9 Investing Strategies for This (Or Any) Market

Indexing, diversifying, and rebalancing are just a few strategies that every investor should practice.

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It has not been a relaxing summer for Wall Street. Economic blues at home and debt crises abroad, a sickly job market, and a general fearfulness among investors over the future direction of the market are still weighing heavily on the minds of many Americans. At times like these, it's worth taking stock of some of the investing basics that can make any portfolio a less fraught proposition. Consider the following a checklist for staying sane when markets seem to be anything but friendly.

[See U.S. News's list of the 100 Best Mutual Funds for the Long Term and use our Mutual Fund Score to find the best investments for you.]

Don't pay too much. High fees can really cut into a fund's overall returns. This week, Morningstar released new data showing how important fees are in predicting the success of mutual funds. Morningstar looked at the expense ratios of funds in multiple asset classes from 2005 through 2008, then tracked their progress from 2008 through March 2010. Bottom line: Research found the cheapest funds outperformed the highest-cost funds in each asset class over every time period. For instance, in 2005, the cheapest quintile of U.S. stock funds returned 3.35 percent, on average, over the five-year period, versus 2.02 percent for the highest-cost quintile of funds in the category. When selecting funds, keep in mind that some asset classes are pricier than others. Large-cap funds are generally cheaper than small-cap or international funds, for example. It's a good idea to compare your funds' expense ratios with the annual fees of their peers. Christine Benz, Morningstar's director of personal finance, says generally, investors shouldn't pay more than 1 percent in annual fees for domestic large-cap stock funds, about 1.2 percent for international stock funds, and between 0.65 and 0.75 for bond funds.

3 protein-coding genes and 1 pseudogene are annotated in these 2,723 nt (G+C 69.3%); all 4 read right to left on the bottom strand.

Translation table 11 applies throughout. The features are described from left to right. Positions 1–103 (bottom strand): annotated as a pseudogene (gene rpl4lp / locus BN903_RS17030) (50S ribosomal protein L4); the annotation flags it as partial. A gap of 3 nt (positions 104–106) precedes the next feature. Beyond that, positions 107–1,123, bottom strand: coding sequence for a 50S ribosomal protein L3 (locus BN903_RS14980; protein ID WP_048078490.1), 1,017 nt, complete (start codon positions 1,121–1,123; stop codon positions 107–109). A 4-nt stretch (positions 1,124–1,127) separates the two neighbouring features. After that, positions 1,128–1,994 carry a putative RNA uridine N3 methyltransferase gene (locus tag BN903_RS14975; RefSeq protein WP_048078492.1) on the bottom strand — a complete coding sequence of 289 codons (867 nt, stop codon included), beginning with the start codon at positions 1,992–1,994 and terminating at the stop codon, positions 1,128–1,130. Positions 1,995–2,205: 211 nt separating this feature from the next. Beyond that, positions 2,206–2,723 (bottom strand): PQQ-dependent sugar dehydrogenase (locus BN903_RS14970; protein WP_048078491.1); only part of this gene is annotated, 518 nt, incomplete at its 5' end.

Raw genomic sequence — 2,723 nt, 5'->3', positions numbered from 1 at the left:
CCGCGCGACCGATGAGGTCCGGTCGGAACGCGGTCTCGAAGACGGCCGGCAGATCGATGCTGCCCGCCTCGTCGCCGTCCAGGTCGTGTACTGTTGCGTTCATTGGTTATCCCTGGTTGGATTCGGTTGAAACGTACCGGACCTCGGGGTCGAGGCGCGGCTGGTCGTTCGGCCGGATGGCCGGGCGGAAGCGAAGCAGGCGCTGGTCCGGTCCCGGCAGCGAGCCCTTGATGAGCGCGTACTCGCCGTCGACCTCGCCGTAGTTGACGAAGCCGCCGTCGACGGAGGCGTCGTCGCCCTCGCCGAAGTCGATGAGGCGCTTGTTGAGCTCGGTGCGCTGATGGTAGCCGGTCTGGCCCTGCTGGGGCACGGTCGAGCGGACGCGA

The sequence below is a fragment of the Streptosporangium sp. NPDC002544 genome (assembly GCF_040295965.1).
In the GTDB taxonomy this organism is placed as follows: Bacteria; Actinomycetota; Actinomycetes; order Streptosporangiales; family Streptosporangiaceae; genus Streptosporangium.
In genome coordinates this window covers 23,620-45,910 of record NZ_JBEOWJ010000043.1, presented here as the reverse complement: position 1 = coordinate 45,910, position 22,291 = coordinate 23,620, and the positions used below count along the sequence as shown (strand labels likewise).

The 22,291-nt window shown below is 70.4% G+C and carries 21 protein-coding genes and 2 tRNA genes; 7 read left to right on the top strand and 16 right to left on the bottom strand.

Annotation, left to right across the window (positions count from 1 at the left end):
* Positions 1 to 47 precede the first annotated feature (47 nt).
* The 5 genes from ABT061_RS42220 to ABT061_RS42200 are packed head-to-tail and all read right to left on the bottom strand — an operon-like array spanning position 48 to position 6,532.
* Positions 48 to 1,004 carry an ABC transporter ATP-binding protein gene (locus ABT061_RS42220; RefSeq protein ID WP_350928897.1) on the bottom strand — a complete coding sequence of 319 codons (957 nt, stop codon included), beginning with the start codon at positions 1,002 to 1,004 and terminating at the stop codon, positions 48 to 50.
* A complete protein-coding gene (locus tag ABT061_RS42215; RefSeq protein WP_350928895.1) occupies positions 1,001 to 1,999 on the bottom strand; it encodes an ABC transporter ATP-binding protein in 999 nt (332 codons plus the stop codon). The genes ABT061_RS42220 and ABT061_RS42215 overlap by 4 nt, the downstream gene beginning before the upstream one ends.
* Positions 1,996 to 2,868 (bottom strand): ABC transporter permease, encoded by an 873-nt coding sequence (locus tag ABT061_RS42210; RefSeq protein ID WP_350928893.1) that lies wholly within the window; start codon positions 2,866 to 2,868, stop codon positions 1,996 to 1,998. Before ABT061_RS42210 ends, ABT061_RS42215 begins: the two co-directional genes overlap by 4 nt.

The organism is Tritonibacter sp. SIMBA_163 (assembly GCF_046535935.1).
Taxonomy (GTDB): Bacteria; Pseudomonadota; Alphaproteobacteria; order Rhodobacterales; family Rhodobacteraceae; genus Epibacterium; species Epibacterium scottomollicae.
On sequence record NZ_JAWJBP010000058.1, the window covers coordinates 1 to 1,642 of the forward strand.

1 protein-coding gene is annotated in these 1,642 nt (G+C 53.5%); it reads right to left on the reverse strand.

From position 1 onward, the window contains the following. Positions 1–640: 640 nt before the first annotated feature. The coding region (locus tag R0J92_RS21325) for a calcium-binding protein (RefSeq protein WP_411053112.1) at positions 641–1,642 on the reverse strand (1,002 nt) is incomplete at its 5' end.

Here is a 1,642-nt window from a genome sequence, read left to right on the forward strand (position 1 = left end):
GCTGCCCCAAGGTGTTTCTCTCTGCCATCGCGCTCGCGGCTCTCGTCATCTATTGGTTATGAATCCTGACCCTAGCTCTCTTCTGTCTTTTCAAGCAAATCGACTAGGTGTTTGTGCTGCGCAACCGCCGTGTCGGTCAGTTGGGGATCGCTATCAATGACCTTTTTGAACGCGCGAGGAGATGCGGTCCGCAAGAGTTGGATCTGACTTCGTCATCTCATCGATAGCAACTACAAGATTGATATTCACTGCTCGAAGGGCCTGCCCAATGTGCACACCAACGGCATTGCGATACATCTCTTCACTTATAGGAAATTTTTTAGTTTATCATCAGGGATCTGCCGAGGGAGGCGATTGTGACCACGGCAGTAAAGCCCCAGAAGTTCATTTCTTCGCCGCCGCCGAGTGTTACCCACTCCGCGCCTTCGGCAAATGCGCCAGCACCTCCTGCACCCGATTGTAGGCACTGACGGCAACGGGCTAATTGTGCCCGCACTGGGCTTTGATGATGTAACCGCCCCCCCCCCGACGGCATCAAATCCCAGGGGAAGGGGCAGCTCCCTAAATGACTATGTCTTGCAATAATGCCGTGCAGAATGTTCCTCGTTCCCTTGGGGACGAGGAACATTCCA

[See The Impact of Mutual Fund Fees.]

Keep it simple. Index funds and exchange-traded funds track indexes, so they're generally cheaper than funds that rely on managers to pick stocks. ETFs, which look like mutual funds but behave like stocks, offer a simple, low-cost way to invest and gain instant diversification. When you invest in an ETF or an index fund, keep in mind that your fund won't likely underperform its index, but it won't beat the index, either. "I'm a huge fan of simplification strategies, and I think indexing a broad-market segment is a great way to do that," Benz says. "It's possible to pick active funds that outperform index funds, but in terms of something that's low cost and hands-off, it's hard to beat indexing." Funds that provide exposure to U.S. stocks include Schwab's Total Stock Market Index Fund and its U.S. Broad Market ETF. Funds for a globally diversified portfolio include Vanguard Total World Stock Index Fund or Vanguard Total World Stock Index ETF.

[See Why Investors Are Flocking to Index Funds.]

Dollar-cost averaging. Many investors pull money out of stock funds when the market gets bumpy. In a volatile market, it can be difficult to stick to your investment plan. One way to stay on track is by practicing dollar-cost averaging—investing a set amount of money on a regular basis instead of investing a large sum at once. "It can provide discipline, and it can give you the courage to invest in what could—in hindsight—turn out to be a good time," Benz says. Dollar-cost averaging ensures that you'll continually invest in the market regardless of how it's performing at any given time. You can begin dollar-cost averaging by setting up an automatic investment plan through a fund company. T. Rowe Price, for example, will allow you to invest in more than 90 of its no-load funds if you agree to contribute at least $50 per month to a fund. One offering is T. Rowe Price Spectrum Growth Fund, which provides broad-market exposure through 11 underlying T. Rowe Price stock funds.

[See How to Keep Your Cool in a Turbulent Market.]

Diversify within asset classes. The so-called "lost decade for stocks" makes a good case for diversification. If you had invested only in an index fund that tracks the S&P 500 over the period starting Jan. 1, 2000, and ending Dec. 31, 2009, you would have earned virtually nothing. The culprit? Large-cap stocks that performed poorly during this time period. Meanwhile, other asset classes provided a solid return. For instance, over the past 10 years the Russell 2000 (a small-cap index) has returned an annualized 4 percent.